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There are also two potential bids on the Far South Side, one led by Chicago State University and the other by a group promoting the historic Pullman neighborhood. It was in those areas that Obama established his earliest roots in the city as a community organizer in the mid-1980s, setting up job training programs and defending the rights of public housing tenants.

The University of Illinois at Chicago, on the Near West Side, is also taking a shot, as is a real-estate developer pushing the former U.S. Steel Corp. site on the southeast lakefront.

The Far South Side is a longshot given its distance from downtown, lack of transportation options and the gang violence that persists there.

And presidential libraries aren’t guaranteed to lift the local economy.

“Just sticking it out in a field somewhere and thinking that it will be an economic-development engine, it does not work,” said Skip Rutherford, who oversaw planning for the Clinton Presidential Center and Park, which helped transform a high-crime area of Little Rock, Ark.

The Clinton library achieved that in part by choosing a site next to the most heavily traveled interstate in Arkansas and one that was within walking distance of the state’s largest convention center as well as hotels and restaurants. The $160 million project has resulted in more than $2 billion in additional development around an old warehouse district, Rutherford said.

Presidents sometimes let emotion overrule reason and select library locations that are sentimental to them - like a remote birthplace, for example - over sites that would sustain larger numbers of visitors and have a bigger impact, Rutherford said.

Besides being the official repository for presidential records and artifacts, the libraries often have presidential centers that serve as vehicles for ex-presidents to promote new policies and projects on the national and international stage.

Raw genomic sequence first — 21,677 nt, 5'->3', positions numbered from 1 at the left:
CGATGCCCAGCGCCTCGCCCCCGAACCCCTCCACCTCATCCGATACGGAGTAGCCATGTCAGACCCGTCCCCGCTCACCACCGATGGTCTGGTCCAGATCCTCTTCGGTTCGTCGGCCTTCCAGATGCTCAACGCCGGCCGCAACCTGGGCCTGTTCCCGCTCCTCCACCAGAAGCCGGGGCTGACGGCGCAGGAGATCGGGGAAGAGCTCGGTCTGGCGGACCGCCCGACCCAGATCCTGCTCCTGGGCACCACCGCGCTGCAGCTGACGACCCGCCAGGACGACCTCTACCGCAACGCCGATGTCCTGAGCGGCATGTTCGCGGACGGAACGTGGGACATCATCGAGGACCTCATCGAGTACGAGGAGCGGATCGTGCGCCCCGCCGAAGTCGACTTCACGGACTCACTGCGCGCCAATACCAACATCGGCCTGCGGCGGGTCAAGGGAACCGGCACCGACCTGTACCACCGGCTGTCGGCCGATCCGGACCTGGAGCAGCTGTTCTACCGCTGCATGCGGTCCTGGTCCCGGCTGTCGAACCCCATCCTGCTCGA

Because Obama is leaving office at age 55, he will have potentially decades to pursue such initiatives, and he may choose a location that best suits that mission.

About a week ago, Obama supporters officially launched a foundation to develop the library. The foundation leader, Marty Nesbitt, is a close Obama friend from Chicago.

According to Nesbitt, Obama wants a library that reflects his values and priorities, including expanding economic opportunity, promoting peace and dignity abroad and inspiring the ethic of American citizenship.

“No specific site, institution, city or state is advantaged over another at this point,” Nesbitt told The Associated Press in an interview when the foundation was launched.

Specific groups will be invited to submit proposals in May.

Those advocating for the Far South Side say that location would make a powerful statement from a president who speaks about extending “ladders of opportunity” to the middle class.

Tiffany Hightower grew up in the area and is executive director of the not-for-profit Developing Communities Project Inc., a job Obama held in the mid-1980s. She’s part of a group trying to bring the library to Chicago State University.

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